Spider Man was arrested Friday in Times Square for allegedly groping a woman, according to CBS New York.
A man dressed as Spider Man, that is. According to CBS, police identified him as 22-year-old Moussa Rabaoui of Queens, one of the many costumed people who roam the tourist-heavy zone dressed as popular TV and comic book characters and ask for small fees in exchange for a photo.
According to a search of court records, Rabaoui was arrested on a misdemeanor charge of forcible touching. The Daily News also reported on his arrest.
The incident follows a slew of other cases in which panhandlers wearing iconic disguises have been arrested for inappropriate behavior. Last week, another Spider-Man imitator, Phillip Williams, was convicted of harassment following an incident with a mother in Times Square earlier this year. (Williams was acquitted of the more serious charge of assault.)
The president of the Times Square Alliance, a coalition of government officials and local business owners, is calling for regulations to govern the costumed characters in the New York tourist destination.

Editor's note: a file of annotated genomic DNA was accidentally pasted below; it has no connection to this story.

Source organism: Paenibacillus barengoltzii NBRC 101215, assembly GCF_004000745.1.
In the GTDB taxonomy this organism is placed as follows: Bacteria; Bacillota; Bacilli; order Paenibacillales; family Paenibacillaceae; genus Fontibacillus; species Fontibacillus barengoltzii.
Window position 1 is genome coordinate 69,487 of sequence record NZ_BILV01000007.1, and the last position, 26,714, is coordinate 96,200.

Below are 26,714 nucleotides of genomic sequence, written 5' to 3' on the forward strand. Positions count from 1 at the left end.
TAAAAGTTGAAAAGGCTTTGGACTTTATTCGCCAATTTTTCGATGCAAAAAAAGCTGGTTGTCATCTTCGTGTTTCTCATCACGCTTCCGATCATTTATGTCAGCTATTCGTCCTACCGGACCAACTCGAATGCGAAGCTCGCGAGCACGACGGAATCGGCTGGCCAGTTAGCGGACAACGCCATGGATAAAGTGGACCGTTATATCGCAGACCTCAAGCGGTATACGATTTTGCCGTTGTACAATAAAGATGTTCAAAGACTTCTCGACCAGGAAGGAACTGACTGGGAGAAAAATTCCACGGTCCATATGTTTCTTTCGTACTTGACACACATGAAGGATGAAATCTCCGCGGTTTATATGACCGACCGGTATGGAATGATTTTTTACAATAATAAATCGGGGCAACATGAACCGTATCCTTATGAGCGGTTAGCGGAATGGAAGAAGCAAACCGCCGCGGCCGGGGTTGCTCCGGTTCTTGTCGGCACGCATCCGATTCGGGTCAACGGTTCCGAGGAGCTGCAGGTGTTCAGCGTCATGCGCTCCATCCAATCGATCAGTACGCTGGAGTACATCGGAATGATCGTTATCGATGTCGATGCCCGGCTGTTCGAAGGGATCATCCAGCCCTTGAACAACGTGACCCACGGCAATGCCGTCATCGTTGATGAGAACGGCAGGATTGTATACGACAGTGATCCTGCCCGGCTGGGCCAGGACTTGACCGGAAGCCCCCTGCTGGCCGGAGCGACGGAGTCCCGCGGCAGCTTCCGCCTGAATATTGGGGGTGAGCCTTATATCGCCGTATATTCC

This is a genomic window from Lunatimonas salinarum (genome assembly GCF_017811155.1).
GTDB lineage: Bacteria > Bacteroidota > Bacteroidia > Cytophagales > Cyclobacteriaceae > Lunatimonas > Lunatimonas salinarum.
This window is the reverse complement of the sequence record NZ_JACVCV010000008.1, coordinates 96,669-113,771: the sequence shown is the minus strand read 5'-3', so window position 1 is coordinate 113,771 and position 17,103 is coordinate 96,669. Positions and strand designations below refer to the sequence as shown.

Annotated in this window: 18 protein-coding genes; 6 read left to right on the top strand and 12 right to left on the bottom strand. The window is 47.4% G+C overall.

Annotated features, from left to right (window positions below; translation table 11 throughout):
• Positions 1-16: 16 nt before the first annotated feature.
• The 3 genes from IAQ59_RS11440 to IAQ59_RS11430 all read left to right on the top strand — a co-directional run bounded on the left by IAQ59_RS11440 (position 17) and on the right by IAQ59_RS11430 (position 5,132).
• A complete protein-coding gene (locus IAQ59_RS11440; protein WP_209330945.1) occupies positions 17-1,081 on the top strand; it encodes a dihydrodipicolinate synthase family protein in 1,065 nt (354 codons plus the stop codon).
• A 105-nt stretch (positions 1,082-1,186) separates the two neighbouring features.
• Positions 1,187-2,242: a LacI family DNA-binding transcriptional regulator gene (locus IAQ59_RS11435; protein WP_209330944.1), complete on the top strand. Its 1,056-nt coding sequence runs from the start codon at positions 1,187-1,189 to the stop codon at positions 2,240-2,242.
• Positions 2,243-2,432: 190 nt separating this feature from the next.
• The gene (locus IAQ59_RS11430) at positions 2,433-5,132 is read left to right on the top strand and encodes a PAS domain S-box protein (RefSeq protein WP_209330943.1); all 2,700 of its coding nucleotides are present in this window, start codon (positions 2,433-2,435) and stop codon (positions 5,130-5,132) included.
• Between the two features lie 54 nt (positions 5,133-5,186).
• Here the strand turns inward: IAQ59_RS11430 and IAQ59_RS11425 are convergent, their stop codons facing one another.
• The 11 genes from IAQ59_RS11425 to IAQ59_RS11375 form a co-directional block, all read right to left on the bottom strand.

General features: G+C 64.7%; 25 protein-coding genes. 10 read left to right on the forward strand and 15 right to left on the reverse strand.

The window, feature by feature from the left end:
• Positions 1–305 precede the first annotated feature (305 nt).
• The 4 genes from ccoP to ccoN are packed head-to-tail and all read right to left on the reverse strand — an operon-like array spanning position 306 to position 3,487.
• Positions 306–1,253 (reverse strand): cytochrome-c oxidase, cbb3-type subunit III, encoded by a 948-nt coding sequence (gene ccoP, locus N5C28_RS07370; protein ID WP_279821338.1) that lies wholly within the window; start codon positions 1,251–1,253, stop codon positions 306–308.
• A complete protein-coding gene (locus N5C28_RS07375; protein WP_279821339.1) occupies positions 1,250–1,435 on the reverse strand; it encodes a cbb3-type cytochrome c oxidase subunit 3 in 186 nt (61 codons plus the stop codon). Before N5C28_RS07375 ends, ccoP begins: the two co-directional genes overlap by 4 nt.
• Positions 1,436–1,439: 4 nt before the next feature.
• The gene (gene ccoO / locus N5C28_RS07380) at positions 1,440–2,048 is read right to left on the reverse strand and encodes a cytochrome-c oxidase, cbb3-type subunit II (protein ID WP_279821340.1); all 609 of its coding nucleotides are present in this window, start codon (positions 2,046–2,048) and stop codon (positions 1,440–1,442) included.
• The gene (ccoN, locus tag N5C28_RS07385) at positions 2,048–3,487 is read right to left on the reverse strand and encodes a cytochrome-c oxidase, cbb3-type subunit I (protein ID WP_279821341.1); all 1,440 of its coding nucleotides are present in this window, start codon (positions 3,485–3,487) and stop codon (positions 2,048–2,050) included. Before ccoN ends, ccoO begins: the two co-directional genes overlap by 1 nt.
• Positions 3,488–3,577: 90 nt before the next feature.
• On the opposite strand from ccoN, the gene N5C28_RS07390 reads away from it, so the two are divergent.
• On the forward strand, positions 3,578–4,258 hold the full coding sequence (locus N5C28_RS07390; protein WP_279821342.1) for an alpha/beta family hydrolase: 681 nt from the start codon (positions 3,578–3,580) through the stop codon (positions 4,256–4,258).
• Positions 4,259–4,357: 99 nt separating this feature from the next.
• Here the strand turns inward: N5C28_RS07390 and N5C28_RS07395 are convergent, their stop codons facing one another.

"In the last 10 days alone, we've seen two Statues of Liberty arrested, a Spider-Man convicted of harassing a tourist, and now a third character arrested for groping a woman in Times Square," Times Square Alliance head Tim Tompkins told CBS New York. "The situation is out of control and a licensing and regulatory scheme must be put in place."
Tompkins previously called for regulations in January, after a Woody character was arrested on sex abuse charges, CNN reported. And last year, a Cookie Monster allegedly shoved a child, police told CNN.
Donna Lieberman, executive director of the New York Civil Liberties Union, told Reuters in 2013 that the ability to put on a costume and go to Times Square is likely protected under the First Amendment. One man who dressed as Elmo told Reuters for that article that he takes home $600 a week from the job. Another character told the AP in 2013 he has made as much as $280 in one six-hour period.
While Tompkins is recommending restrictions, he doesn't think a complete ban on costumed characters in Times Square is the answer. Instead, he is seeking to establish a licensing system -- including background checks -- for characters in disguise.
"Quirky in Times Square is OK, creepy is not," he told PIX11.